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Air conditioning, a ubiquitous comfort in the modern world, has an intricate history that traces centuries. Its evolution from simple cooling methods to sophisticated climate control systems has significantly impacted human comfort, productivity, and technological advancements. The narrative of air conditioners is a fascinating journey of innovation and engineering.
As of 2021, 24.57 million households in the Philippines have an air conditioner. If you’re interested in how the cool air of air conditioners came to life, read more below.
The concept of modern air conditioning has ancient roots. In ancient Rome, treating air was done by installing aqueducts that circulated water through the walls of homes to create a cooling effect and maintain air temperature. Similarly, in ancient Egypt, pumped cool air was achieved by hanging wet reeds in windows to cool the incoming air through evaporation.
The formalized study of refrigeration technology, compressor technology, and cooling technologies began in the 18th century. Benjamin Franklin, a renowned inventor and scientist, experimented with evaporative cooling by using ether to achieve temperature reduction.
This created a domino effect; they started looking for artificial cooling and forming a well-designed cooling system. They changed from the ice-making machine, which, as its name suggests, creates ice, to mechanical air conditioning that creates a chill air through mechanical refrigeration.
However, the turning point in the history of air conditioning emerged during the 19th century.
In 1902, Willis Carrier, an American engineer and founder of Carrier Air Conditioning Company, developed the first modern electrical air conditioning unit.
It started when Buffalo Forge Company was commissioned to create a device that controlled humidity using cooling coils. A New York publishing company requested them as the printing plant was facing problems with wrinkled magazine pages.
Haviland Carrier originally wanted an automatic control system that functions as humidity control by cooling water or heating water. But, instead of just controlling the humidity, Willis Carrier managed to control the temperature, creating comfort and cooling throughout the room.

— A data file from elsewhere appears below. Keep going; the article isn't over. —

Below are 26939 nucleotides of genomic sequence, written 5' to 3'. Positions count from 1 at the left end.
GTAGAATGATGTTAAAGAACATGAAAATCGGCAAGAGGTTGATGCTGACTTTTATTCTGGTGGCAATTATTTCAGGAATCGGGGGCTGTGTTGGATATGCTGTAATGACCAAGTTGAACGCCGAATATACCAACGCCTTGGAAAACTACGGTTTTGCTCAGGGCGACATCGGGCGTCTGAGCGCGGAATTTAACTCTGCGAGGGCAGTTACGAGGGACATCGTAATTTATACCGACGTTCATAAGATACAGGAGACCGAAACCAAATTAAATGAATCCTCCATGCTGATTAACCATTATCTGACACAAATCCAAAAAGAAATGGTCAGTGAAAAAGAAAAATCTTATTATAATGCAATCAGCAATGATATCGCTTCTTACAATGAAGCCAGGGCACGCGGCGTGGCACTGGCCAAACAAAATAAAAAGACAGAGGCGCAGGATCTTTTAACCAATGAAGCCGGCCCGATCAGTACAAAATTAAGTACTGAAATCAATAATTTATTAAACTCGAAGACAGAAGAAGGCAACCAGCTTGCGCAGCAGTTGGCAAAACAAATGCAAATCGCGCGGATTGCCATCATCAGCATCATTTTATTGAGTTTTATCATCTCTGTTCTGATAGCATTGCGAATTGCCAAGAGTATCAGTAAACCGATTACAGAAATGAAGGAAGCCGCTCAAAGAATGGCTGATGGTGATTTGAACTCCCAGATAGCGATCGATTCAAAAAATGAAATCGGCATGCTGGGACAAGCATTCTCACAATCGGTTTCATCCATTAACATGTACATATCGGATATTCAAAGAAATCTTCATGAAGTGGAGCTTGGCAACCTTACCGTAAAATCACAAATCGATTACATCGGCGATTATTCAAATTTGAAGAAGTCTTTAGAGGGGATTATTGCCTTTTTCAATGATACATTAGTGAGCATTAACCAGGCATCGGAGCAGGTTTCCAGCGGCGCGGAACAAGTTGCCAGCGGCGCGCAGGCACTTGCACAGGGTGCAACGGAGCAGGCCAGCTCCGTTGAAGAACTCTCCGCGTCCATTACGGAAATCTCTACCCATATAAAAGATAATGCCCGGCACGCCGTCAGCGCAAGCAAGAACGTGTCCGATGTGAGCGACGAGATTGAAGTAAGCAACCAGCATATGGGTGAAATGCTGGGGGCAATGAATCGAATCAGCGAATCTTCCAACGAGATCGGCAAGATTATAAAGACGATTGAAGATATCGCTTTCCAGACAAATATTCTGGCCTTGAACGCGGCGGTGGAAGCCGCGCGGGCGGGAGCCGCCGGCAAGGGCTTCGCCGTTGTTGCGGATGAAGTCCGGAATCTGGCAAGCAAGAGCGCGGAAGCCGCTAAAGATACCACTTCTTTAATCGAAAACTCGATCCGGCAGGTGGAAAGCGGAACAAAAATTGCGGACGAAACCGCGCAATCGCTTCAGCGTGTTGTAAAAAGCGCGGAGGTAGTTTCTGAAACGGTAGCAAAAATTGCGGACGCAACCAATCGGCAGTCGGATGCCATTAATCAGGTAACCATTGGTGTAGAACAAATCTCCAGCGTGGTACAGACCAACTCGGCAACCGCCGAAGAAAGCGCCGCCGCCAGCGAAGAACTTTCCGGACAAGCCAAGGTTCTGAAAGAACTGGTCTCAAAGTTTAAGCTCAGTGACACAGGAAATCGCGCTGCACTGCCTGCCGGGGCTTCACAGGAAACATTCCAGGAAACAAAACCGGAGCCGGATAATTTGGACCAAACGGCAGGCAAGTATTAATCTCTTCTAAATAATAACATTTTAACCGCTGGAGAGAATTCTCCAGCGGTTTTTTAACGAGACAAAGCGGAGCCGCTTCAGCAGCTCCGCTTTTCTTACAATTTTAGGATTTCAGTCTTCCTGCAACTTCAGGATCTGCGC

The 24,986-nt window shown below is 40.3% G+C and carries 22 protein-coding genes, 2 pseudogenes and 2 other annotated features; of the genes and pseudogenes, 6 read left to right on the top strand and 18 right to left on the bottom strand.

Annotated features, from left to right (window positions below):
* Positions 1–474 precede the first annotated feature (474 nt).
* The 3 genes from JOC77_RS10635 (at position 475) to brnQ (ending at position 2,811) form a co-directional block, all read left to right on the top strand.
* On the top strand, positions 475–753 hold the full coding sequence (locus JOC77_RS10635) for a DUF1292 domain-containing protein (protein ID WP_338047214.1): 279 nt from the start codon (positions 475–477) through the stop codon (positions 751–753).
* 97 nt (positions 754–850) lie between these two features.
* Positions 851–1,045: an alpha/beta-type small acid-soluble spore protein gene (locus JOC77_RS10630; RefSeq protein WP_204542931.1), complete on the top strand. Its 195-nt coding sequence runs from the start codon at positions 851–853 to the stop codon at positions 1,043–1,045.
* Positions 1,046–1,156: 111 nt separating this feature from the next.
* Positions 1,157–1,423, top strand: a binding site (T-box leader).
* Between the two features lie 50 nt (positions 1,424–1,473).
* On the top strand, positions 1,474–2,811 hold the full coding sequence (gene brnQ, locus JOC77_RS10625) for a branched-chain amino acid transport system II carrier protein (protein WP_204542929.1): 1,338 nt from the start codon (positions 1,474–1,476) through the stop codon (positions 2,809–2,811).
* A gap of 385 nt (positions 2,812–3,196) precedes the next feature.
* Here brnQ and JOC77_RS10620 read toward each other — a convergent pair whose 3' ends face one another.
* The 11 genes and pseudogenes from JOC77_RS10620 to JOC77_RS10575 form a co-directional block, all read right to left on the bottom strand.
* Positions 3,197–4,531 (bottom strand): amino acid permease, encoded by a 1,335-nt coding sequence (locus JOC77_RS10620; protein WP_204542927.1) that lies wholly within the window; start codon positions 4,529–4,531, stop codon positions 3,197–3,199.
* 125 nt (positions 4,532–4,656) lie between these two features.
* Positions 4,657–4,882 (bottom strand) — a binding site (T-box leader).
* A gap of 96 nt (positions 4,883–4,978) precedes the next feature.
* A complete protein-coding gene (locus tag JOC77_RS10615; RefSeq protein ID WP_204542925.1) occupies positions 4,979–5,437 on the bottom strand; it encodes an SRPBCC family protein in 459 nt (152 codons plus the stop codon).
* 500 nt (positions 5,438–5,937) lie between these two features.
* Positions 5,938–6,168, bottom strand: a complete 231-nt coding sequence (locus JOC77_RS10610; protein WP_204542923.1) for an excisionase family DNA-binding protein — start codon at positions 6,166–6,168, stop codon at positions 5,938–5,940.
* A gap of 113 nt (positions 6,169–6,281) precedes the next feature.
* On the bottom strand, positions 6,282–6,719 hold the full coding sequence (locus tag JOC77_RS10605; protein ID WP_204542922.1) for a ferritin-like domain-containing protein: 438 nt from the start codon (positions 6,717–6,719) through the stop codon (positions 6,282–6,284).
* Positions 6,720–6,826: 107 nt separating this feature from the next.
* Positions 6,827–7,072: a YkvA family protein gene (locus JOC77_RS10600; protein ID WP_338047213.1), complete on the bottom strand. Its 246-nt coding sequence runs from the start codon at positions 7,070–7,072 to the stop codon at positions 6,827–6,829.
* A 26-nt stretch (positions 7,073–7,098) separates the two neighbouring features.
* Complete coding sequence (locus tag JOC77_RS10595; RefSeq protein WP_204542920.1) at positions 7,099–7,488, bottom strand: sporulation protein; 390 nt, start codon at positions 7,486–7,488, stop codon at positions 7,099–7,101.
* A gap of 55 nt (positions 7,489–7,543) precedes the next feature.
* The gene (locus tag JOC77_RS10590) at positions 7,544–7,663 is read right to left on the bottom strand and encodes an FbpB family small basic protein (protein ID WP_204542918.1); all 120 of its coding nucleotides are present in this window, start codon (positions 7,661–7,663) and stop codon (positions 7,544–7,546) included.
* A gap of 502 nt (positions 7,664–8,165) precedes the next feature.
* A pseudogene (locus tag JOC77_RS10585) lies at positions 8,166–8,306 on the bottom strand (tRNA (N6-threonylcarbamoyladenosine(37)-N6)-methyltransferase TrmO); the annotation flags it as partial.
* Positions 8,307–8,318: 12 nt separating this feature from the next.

Willis Haviland Carrier, an American engineer, is credited with inventing the first modern electrical air conditioning unit. After discovering that his system, which has an evaporator coil, fan, and compressor, can regulate humidity and temperature, he decided to work on that further.
Willis Carrier chose to patent this innovation. He became the vice president of Buffalo Forge but left after Carrier realized the potential of his invention, forming Carrier Engineering Corporation.
His groundbreaking work fundamentally changed the way people experienced and controlled indoor environments, pioneering the path for the development of modern air conditioning appliances and other machines that use the same principles, like heat pumps.
Over the ensuing decades, new air conditioners saw immense growth and diversification. A window air conditioner for homes became available in the mid-20th century, allowing residential spaces to enjoy the benefits of controlled indoor climates. Central air conditioning systems can now be used in homes, compared to back when it was not accessible and possible.
As technology advanced, air conditioners became smarter and more efficient. Integrating digital thermostats and smart technology allowed for precise control and remote management, optimizing energy usage and comfort.
Moreover, focusing on eco-friendly refrigerants and energy-efficient designs became a priority in the 21st century. Innovations like variable refrigerant flow (VRF) systems and inverter technology have improved energy efficiency while providing personalized comfort.
Carrier Engineering Corporation played a pivotal role in developing air conditioners today. This included innovations such as window air conditioners, central air conditioning units, portable units, a split-system room cooler, and more. Their application in the industrial and commercial sectors enhanced productivity and significantly improved the quality of life for many.